21 The order of the NCLT in the Doha Bank proceedings did not provide for the inclusion of any new financial creditors. The consequence of the Doha Bank order would be that the inter se distribution between the financial creditors would be affected, which has no consequence for the operational creditors. In the affidavit which has been filed by the Monitoring Committee in pursuance to the order of the 10 March 2021 of this Court, it has also been stated that:
".. in terms of the Doha Bank Order, upon the exclusion of certain erstwhile financial creditors from the COC of the Corporate Debtor (and correspondingly the financial debt of such creditors), the revised financial debt in respect of the Corporate Debtor shall be INR 3,11,84,51,89,041/- (Thirty one thousand one hundred eighty four crores fifty one lakhs eighty nine thousand and forty one). Being an amount which is more than 7 times the liquidation value of the Corporate Debtor, such exclusion will have no implication in respect of the distribution to operational creditors under the resolution plan."
The above statement has not been controverted during the course of the submissions.
F.2 Jurisdiction to approve a Resolution Plan
22 The resolution plan was approved by the CoC, in compliance with the provisions of the IBC. The jurisdiction of the Adjudicating Authority under Section 31(1) is to determine whether the resolution plan, as approved by the CoC, complies with the requirements of Section 30(2). The NCLT is within its jurisdiction in approving a resolution plan which accords with the IBC. There is no equity-based jurisdiction with the NCLT, under the provisions of the IBC.
23 Now, it is in this backdrop that it becomes necessary for this Court to revisit some of the provisions of the IBC and to take note of the interpretation which has been placed upon them in successive decisions of this Court. Section 30(1) envisages the submission of a resolution plan by a resolution applicant. On the submission of the resolution plan, the RP is required to examine it and to confirm, in terms of sub-Section (2) of Section 30, that the plan abides by the statutory requirements spelt out in clauses (a) to (f)17.
24 The RP has to present to the CoC, for its approval, such resolution plans which conform to the conditions specified in sub-Section (2) of Section 30. The approval of the resolution plan is a statutory function which is entrusted to the CoC, under sub-Section (4) of Section 30. The CoC may approve a resolution plan with a voting percentage of not less 66 per cent of the voting shares of financial creditors after considering: (i) its feasibility and viability; (ii) the manner of distribution proposed having regard to the order of priority amongst creditors laid down in Section 53(1) of the IBC, including priority and value of the security interest of the secured creditors; and (iii) such other requirements as may be specified by the Insolvency and Bankruptcy Board of India. In other words, the decision to approve a resolution plan is entrusted to the CoC.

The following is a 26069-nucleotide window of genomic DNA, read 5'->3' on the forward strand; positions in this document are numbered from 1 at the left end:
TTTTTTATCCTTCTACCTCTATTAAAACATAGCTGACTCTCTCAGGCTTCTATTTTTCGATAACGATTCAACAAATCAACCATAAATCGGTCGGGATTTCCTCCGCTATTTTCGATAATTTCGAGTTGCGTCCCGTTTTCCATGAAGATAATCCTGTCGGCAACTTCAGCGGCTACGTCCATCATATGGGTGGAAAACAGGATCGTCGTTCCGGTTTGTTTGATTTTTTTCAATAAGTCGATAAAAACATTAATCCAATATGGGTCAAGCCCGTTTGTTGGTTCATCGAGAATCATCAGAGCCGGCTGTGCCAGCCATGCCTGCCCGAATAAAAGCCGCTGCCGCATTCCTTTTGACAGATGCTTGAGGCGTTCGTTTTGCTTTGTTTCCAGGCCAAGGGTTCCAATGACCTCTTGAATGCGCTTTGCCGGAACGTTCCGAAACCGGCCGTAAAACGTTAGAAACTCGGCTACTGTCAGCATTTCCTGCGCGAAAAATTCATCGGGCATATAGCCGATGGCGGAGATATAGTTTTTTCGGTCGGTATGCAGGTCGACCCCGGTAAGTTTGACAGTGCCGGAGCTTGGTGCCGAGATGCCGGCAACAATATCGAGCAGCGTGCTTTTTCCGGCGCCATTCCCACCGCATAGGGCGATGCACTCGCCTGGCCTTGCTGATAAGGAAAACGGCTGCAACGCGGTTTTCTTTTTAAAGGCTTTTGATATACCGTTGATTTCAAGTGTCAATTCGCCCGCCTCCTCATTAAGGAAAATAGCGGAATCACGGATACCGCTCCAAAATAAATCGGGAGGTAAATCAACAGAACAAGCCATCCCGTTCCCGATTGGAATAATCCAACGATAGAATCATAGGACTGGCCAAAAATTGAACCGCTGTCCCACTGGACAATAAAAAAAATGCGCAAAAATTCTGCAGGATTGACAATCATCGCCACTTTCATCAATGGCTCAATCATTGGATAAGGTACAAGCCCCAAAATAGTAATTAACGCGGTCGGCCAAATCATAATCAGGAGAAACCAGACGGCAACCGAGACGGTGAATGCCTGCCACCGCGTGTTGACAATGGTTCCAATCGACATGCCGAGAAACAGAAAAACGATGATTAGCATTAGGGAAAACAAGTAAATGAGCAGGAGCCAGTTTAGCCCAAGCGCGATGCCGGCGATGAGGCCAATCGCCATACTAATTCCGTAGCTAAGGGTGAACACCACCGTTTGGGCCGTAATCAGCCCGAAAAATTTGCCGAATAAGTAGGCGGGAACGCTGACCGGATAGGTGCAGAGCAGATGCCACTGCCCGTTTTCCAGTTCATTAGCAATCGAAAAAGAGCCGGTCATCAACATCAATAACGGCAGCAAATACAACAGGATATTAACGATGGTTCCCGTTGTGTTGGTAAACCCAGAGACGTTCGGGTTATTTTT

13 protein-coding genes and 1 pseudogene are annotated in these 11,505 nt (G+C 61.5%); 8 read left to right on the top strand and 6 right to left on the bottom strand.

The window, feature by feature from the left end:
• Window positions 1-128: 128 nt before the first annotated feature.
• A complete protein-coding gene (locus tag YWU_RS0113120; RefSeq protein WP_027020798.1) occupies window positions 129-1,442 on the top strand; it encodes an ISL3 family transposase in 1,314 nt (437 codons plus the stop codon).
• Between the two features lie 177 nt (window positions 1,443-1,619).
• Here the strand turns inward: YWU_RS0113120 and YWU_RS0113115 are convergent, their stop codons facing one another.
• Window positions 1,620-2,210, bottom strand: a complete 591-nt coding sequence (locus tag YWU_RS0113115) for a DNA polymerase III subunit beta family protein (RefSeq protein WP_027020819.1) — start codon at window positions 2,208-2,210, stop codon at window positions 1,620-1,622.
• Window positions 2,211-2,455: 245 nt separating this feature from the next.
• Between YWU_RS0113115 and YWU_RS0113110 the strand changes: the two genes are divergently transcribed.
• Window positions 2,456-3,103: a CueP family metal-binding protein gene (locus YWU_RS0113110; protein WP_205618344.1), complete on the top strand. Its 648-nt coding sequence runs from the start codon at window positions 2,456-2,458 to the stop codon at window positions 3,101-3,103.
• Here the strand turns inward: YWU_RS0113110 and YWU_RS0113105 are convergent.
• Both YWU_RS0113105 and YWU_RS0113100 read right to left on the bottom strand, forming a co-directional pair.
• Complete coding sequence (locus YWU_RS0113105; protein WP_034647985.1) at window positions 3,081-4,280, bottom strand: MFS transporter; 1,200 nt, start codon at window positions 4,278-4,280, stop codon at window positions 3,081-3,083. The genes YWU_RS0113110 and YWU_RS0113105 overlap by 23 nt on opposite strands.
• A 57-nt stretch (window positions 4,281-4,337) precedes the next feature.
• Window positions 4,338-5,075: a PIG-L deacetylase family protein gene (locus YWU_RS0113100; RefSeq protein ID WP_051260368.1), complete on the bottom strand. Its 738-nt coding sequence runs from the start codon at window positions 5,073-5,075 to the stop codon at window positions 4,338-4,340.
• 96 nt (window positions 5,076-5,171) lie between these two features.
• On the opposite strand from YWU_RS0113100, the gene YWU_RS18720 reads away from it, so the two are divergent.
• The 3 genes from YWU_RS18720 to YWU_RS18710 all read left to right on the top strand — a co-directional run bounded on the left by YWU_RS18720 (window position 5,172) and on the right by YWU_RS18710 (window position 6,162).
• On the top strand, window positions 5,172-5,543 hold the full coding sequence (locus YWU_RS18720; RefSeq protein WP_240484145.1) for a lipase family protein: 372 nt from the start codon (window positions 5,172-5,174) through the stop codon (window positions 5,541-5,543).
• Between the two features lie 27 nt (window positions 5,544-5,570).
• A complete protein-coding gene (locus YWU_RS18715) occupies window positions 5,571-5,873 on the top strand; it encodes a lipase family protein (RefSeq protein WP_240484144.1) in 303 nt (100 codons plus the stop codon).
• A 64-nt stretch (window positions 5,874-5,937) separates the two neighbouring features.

25 The function of the Adjudicating Authority under Section 31 is to determine whether the resolution plan "as approved by the CoC" under Section 30(4) "meets the requirements" under Section 30(2). If the Adjudicating Authority is satisfied that the resolution plan, as approved, meets the requirements under sub-Section (2) of Section 30, "it shall by order approve the resolution plan" which shall then be binding on the Corporate Debtor and all stakeholders, including those specifically spelt out:
"31. (1) If the Adjudicating Authority is satisfied that the resolution plan as approved by the committee of creditors under sub-section (4) of section 30 meets the requirements as referred to in sub-section (2) of section 30, it shall by order approve the resolution plan which shall be binding on the corporate debtor and its employees, members, creditors, including the Central Government, any State Government or any local authority to whom a debt in respect of the payment of dues arising under any law for the time being in force, such as authorities to whom statutory dues are owed, guarantors and other stakeholders involved in the resolution plan."
26 The jurisdiction which has been conferred upon the Adjudicating Authority in regard to the approval of a resolution plan is statutorily structured by sub-Section (1) of Section 31. The jurisdiction is limited to determining whether the requirements which are specified in sub-Section (2) of Section 30 have been fulfilled. This is a jurisdiction which is statutorily-defined, recognised and conferred, and hence cannot be equated with a jurisdiction in equity, that operates independently of the provisions of the statute. The Adjudicating Authority as a body owing its existence to the statute, must abide by the nature and extent of its jurisdiction as defined in the statute itself.
27 The jurisdiction of the Appellate Authority under Section 61(3), while considering an appeal against an order approving a resolution plan under Section 31, is similarly structured on specified grounds. Section 61(3) provides: